The sun is shining, the grass is growing, and the garden centers are open. It’s glorious! I’m spending lots of time outside with my dogs and coming up with plenty of projects to do. My yard goals usually are pretty basic: repair and re-seed my dogs’ excavation sites, set aside some level ground to play fetch and agility, and expand my flowerbeds. This year, I was inspired to dig deeper (see what I did there?) and make my yard even more dog-friendly after learning about sensory gardens for dogs.

A sensory garden engages the senses of sight, sound, smell, touch, and taste. With a little planning, it’s easy to incorporate a variety of sensory elements that will transform your yard into an oasis of relaxation and recreation for you and your dog.

Getting started

Start by observing how your dog behaves in your yard. What is the preferred path from back door to potty area? Does your dog have a favorite spot to dig or nap? Does your dog love to run along the fence line, jump over logs, or perch on boulders?

Next, think about how you want to use your yard, and what works or doesn’t work for you. Do you need a place to dine al fresco? Read a book? Entertain guests? Decide whether you have (or want to create) any dog-free areas within your space.

Survey your yard, making note of sunny and shady spots, dry and wet areas, and existing trees and plantings that you want to preserve. Map all of this out on paper.

Choosing plants for color and scent

Research what plants will thrive in your yard, given your climate, sunny and shady areas, and soil conditions (testing can help determine whether soil amendments are needed). Be honest about how much maintenance you are willing to do on a regular basis. Choose plants that will bloom at different times throughout your growing season and that offer a variety of colors, scents, and heights. Look for plants and ground covers sturdy enough to handle romping pups, and use fencing to protect more delicate plantings.

Consider potted plants for patios and along walkways (potted and hanging plants are less likely to be urinated upon, too). Tasty herbs like chamomile, parsley, oregano and thyme are fragrant and provide safe opportunities for nibbling on plants.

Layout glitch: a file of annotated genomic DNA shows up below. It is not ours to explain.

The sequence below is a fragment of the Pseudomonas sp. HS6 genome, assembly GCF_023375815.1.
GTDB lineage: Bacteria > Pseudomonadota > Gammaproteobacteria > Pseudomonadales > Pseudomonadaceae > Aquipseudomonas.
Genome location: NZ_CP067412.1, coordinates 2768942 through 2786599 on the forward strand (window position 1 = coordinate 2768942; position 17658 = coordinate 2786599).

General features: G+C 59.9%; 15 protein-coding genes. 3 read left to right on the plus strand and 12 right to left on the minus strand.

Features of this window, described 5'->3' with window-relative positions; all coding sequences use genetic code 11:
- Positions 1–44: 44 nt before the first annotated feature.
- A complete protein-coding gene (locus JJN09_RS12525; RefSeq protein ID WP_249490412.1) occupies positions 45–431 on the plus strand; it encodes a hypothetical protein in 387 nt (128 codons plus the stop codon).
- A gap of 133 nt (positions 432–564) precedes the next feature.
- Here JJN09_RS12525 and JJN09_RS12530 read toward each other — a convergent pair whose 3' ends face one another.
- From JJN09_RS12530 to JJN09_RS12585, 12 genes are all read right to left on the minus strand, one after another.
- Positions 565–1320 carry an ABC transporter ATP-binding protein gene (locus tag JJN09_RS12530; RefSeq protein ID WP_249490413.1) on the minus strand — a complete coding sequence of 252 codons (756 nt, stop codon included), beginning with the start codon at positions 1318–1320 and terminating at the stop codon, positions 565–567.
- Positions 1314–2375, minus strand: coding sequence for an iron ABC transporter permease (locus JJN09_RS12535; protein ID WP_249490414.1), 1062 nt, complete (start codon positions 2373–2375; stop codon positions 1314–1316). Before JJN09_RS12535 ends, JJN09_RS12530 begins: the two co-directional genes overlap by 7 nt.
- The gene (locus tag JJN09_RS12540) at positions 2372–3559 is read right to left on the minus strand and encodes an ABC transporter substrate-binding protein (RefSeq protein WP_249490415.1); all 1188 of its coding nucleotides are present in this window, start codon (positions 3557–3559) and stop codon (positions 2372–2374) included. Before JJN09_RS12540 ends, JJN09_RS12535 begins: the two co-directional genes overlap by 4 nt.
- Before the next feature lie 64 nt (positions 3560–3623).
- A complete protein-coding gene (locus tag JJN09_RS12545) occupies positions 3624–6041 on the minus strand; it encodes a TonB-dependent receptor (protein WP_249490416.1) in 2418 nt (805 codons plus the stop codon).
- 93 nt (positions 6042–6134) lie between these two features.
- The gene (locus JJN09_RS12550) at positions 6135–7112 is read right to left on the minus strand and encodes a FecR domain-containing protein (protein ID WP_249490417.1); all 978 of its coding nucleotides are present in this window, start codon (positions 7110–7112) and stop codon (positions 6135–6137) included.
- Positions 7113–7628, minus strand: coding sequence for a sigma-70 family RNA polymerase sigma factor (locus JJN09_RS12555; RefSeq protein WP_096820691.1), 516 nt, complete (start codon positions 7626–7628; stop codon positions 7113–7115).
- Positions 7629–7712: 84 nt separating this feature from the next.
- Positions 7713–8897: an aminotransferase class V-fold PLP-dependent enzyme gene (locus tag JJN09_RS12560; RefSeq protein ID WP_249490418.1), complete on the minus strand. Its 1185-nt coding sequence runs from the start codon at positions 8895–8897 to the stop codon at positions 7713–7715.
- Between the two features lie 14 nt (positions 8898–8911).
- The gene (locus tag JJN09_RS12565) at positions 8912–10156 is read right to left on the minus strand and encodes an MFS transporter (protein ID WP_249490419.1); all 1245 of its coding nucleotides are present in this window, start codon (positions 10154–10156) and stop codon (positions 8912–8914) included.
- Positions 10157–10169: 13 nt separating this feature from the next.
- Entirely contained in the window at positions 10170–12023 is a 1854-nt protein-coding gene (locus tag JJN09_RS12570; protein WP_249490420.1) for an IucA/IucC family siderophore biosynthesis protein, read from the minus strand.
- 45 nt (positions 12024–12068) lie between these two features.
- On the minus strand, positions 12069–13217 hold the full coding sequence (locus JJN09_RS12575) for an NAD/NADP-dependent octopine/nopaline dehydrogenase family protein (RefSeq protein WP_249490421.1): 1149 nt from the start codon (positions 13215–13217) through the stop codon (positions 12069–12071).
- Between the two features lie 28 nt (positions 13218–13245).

For plant selection advice, I highly recommend the book Dog Friendly Gardens, Garden Friendly Dogs by Cheryl S. Smith, an avid gardener and dog trainer. My well-worn copy is filled with notes, highlights, and a few muddy fingerprints.

Transform your yard into an oasis of relaxation and recreation for you and your dog.

For your pet’s safety, choose plants that are non-toxic. The ASPCA website has a comprehensive list of toxic and non-toxic plants (and you can click here to learn about poisonous mushrooms). Plants that attract bees should be placed outside of the dog area, if possible. You’ll also want to avoid cocoa mulch, which contains theobromine, the same chemical that makes chocolate toxic to dogs.

Keep your yard dog-friendly and eco-friendly by using natural products and avoiding chemicals. Gardens Alive! carries a wide variety of natural lawn care and gardening products. I’m a fan of their WOW! all-natural weed killer and lawn fertilizer.

Places to walk, sit, and play

Tactile enrichment can be added by incorporating different surfaces into your yard. For example, paths made of gravel, sand or brick offer textural variety, direct traffic flow, and add beauty to your space. A designated digging pit, primed with outdoor toys, provides an outlet for normal dog behavior while preserving the rest of your yard (along with a little training and supervision, of course). Garden ornaments should be placed where dogs cannot run into them during playtime.

Logs, stumps, benches, platforms, and low decorative walls can be used for canine exercise and confidence building, and you can even add dog playground equipment items like ramps and tunnels. Many dogs enjoy splashing in a small kiddie pool, if you have room.

Create some shady spots with seating for humans and dogs to relax together. An outdoor dog bed provides a comfy spot to snooze after playtime.

Peaceful sounds

Sound elements such as running water, wind chimes, and plants that rustle in the breeze offer additional mental enrichment, provide a buffer against traffic and other external noises, and create a peaceful haven for humans.

Get more dog-friendly yard inspiration from these articles in Barks from the Guild, Australian Dog Lover Magazine, and Whole Dog Journal. Happy planting!